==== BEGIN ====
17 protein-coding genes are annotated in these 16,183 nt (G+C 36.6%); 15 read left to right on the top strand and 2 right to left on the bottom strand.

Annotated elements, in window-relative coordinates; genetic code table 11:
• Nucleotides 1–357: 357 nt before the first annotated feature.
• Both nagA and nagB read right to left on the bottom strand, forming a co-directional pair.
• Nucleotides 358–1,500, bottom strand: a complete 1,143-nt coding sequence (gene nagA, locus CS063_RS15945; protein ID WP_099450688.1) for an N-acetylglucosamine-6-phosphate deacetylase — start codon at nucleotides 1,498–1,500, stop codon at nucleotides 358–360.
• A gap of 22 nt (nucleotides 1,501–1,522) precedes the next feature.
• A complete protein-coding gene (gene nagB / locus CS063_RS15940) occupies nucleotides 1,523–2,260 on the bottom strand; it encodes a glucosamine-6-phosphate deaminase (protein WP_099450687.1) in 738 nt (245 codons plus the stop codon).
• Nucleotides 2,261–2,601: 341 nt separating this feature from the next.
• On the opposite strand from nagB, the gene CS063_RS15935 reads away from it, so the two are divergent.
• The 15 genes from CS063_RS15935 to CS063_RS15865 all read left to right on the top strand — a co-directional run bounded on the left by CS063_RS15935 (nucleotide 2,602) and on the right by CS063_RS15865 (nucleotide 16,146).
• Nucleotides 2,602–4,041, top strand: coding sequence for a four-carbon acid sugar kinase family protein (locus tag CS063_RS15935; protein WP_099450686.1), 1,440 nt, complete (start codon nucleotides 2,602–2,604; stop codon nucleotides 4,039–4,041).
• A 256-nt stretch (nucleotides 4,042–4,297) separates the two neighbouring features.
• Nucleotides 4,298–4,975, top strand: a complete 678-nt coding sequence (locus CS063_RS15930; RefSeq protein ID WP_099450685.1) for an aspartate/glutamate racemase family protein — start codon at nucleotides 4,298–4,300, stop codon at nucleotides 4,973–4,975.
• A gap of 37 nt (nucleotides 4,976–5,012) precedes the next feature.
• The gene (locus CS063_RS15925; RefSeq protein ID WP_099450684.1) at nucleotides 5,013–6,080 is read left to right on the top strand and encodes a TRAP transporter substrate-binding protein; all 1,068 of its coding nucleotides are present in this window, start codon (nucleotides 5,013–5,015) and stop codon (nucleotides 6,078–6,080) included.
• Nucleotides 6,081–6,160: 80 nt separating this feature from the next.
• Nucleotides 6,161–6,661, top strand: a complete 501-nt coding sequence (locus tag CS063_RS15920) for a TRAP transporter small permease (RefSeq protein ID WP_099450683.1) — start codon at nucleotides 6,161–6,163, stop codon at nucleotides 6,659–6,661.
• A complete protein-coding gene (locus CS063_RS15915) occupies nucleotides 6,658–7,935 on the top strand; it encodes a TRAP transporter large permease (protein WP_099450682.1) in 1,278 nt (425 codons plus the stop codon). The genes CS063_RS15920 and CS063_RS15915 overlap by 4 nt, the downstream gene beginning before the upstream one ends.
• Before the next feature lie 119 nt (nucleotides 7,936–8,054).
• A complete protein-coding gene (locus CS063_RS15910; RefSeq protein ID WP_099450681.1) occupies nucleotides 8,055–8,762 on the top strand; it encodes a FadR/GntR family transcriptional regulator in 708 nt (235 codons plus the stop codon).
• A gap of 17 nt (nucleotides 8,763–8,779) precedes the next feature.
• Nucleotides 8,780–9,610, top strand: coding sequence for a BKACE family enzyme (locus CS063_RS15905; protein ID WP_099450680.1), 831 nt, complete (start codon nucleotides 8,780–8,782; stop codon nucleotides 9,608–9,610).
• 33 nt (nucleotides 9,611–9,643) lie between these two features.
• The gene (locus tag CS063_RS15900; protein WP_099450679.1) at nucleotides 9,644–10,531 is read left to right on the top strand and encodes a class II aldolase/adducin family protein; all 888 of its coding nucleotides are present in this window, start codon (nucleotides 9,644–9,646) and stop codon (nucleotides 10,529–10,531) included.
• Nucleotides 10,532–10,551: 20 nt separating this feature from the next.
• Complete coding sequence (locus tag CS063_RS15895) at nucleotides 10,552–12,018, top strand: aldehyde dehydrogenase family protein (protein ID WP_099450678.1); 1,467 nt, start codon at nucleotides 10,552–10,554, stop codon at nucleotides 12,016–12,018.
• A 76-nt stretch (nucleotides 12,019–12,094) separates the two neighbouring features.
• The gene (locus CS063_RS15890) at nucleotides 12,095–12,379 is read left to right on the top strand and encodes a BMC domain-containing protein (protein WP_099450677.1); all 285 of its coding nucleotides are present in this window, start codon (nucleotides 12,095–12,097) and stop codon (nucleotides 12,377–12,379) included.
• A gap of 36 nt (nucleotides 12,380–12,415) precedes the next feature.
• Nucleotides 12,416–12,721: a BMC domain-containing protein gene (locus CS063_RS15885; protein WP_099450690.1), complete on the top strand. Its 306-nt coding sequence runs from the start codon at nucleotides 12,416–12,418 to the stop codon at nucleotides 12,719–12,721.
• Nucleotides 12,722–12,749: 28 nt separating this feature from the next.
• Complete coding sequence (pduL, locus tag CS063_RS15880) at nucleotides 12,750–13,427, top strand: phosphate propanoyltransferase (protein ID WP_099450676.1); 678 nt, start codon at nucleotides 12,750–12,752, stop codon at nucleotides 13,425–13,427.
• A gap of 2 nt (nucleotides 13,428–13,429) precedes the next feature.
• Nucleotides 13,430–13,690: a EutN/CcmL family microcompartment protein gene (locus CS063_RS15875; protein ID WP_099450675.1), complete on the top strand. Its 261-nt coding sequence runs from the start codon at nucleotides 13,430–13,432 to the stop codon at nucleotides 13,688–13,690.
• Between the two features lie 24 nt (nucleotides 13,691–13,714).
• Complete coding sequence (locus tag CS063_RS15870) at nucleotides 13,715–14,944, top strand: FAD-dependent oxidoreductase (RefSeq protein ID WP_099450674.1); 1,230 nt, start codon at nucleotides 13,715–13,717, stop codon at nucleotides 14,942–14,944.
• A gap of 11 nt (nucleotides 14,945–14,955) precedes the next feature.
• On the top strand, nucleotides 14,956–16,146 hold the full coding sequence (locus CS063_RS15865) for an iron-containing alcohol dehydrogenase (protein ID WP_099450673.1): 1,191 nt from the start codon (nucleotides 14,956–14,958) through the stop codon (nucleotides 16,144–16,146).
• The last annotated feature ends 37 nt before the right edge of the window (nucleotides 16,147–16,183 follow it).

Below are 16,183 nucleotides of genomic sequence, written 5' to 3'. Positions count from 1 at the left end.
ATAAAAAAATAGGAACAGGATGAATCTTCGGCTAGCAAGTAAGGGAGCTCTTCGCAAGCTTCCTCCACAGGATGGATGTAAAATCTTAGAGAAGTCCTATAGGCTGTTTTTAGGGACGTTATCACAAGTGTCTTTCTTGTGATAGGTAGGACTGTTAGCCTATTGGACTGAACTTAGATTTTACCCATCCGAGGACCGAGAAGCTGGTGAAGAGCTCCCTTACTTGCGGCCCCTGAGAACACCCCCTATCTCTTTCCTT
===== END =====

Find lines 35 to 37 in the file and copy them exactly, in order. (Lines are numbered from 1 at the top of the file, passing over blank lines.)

• Between the two features lie 24 nt (nucleotides 13,691–13,714).
• Complete coding sequence (locus tag CS063_RS15870) at nucleotides 13,715–14,944, top strand: FAD-dependent oxidoreductase (RefSeq protein ID WP_099450674.1); 1,230 nt, start codon at nucleotides 13,715–13,717, stop codon at nucleotides 14,942–14,944.
• A gap of 11 nt (nucleotides 14,945–14,955) precedes the next feature.